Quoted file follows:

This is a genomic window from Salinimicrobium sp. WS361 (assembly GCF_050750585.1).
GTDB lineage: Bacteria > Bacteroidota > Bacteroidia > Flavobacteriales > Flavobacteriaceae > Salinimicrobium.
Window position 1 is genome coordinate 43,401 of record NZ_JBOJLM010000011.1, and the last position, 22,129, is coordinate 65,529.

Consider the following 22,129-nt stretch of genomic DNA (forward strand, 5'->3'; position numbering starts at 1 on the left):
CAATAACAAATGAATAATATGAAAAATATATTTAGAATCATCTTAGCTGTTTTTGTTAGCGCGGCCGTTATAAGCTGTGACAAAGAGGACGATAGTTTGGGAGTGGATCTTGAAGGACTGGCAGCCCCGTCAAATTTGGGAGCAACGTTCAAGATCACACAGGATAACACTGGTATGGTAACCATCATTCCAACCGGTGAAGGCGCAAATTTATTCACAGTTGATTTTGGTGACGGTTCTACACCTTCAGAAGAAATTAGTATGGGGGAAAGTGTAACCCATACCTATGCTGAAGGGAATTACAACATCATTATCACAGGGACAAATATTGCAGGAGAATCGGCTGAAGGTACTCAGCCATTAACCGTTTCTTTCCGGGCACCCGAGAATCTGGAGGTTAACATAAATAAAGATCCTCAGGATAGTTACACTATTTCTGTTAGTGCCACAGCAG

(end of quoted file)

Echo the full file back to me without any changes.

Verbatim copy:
This is a genomic window from Salinimicrobium sp. WS361 (assembly GCF_050750585.1).
GTDB lineage: Bacteria > Bacteroidota > Bacteroidia > Flavobacteriales > Flavobacteriaceae > Salinimicrobium.
Window position 1 is genome coordinate 43,401 of record NZ_JBOJLM010000011.1, and the last position, 22,129, is coordinate 65,529.

Consider the following 22,129-nt stretch of genomic DNA (forward strand, 5'->3'; position numbering starts at 1 on the left):
CAATAACAAATGAATAATATGAAAAATATATTTAGAATCATCTTAGCTGTTTTTGTTAGCGCGGCCGTTATAAGCTGTGACAAAGAGGACGATAGTTTGGGAGTGGATCTTGAAGGACTGGCAGCCCCGTCAAATTTGGGAGCAACGTTCAAGATCACACAGGATAACACTGGTATGGTAACCATCATTCCAACCGGTGAAGGCGCAAATTTATTCACAGTTGATTTTGGTGACGGTTCTACACCTTCAGAAGAAATTAGTATGGGGGAAAGTGTAACCCATACCTATGCTGAAGGGAATTACAACATCATTATCACAGGGACAAATATTGCAGGAGAATCGGCTGAAGGTACTCAGCCATTAACCGTTTCTTTCCGGGCACCCGAGAATCTGGAGGTTAACATAAATAAAGATCCTCAGGATAGTTACACTATTTCTGTTAGTGCCACAGCAG